INTERVIEW: FINS SUPERINTENDENT ALEXCY ROMERO
By Laura Schmidt
PHOTO BY LAUREN CHENAULT.
Alexcy Romeroís appointment as superintendent of Fire Island National
Seashore (FINS) was announced in August 2018, and he took office the following
October. He is a native New Yorker with a bachelorís degree in environmental
science from the State University of New York at Old Westbury. With a three
decade career in the National Park Service, his prior appointment was as
superintendent of George Washington Memorial Parkway in the Washington, D.C.
metropolitan area. While at the Fire Island helm for less than a year, Romero
has already made some controversial decisions during his tenure, including the
culling of the white-tailed deer population within Fire Island National
Seashore jurisdiction at William Floyd Estate last March; plans are presently
underway to expand this operation. Romero intends to continue on Fire Island
proper at least through the year 2020.
Fire Island News (FIN): What are some achievements that youíve
been proud of this summer thus far as superintendent?
Alexcy Romero (AR): Oh, thatís a very good
question. I would say itís reaching out to the communities through their
scheduled Town Hall meetings. I had one last Saturday, July 27. [I] have
another one scheduled [August] 10, the other one scheduled [August] 24, just
focusing on the vulnerability study, FIMI, FIMP, and driving, so actively
engaging the communities. Working with the Fire Island Lighthouse Preservation
Society on replacement of the steps. And, again, I think this summer season has
been focused on outreach and civic engagement. Working with non-profit groups
regarding the Carrington tract and seeing how we could work together to utilize
the facilities that fulfill the National Park Service mission. So thereís a
couple things in the works.
FIN: Regarding one of the Town Hall meetings held in July, you
mentioned the addition of driving restrictions on the island. Is there anything
new to report regarding this?
AR: Weíre still using the Blue Book as our regulations. Thereís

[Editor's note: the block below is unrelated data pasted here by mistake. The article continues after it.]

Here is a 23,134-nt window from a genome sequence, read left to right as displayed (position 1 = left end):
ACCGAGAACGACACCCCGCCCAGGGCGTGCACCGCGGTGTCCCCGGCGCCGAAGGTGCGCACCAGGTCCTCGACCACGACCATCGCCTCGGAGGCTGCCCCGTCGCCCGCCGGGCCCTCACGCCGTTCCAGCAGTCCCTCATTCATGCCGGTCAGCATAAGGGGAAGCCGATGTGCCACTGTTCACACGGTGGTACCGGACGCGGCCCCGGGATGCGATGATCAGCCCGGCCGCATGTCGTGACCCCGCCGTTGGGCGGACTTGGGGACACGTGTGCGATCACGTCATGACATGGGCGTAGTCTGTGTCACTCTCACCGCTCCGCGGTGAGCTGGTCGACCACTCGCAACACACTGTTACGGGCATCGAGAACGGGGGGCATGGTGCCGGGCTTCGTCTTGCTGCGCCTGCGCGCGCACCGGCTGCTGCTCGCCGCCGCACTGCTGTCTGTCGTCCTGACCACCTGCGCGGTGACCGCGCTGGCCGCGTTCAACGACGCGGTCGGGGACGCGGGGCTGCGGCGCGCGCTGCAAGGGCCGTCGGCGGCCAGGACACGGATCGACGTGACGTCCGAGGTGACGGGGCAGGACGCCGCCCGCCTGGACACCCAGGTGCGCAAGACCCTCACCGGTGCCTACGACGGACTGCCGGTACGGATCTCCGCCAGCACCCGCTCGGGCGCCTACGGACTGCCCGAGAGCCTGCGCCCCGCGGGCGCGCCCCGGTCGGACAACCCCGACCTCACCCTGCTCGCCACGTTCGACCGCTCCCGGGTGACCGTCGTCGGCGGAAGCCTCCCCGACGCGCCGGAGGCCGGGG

some changes that we can make under the current Blue Book but what the Town
Hall meetings are focusing on is fact-finding, testing the assumptions. Iíve
heard a lot of concerns from the interactions that Iíve had with communities
regarding driving. So [we ask] very simple questions that weíre just looking
for responses from the community just to make sure that weíre on the right
track. To make sure that we are making informed decisions based on community
concerns or issues. So thereís no changes, just fact-finding
FIN: On the same subject of island transportation, since some
Kismet and Saltaire community leaders expressed concerns with the new Fire
Island Pedicab service Ė they were concerned with it blocking emergency
vehicles or other cars Ė have there been any conversations discussing this
AR: Well, Iíll be honest with you, there is both, people
expressing concern and there are people that are actually applauding this new
experience to access Fire Island. So, there are people that are very happy with
having two Ė weíre talking about two Ė pedicabs, leaving from Field 5 to the
old fire house, that are transporting probably four people every hour compared
to the hundreds of people that are walking from Field 5 to Kismet. So weíre
talking a small fraction of people that are being transported. Itís not what
you see in New York City with a whole bunch of pedicabs, weíre talking about
two pedicabs transporting four people probably every hour. So itís not a huge
influx of people that are being transported. And the other thing I wanted to
point out is that the permit that was issued, was issued through the state at
Field 5, and they were just coming through our property.
FIN: Regarding the Deer Management Environmental Impact Statement
that was entered in the Federal Register at the end of 2015, now that itís been
fully implemented this year, what can be expected this upcoming fall with this
AR: Right now, we are still figuring out Phase Two. One thing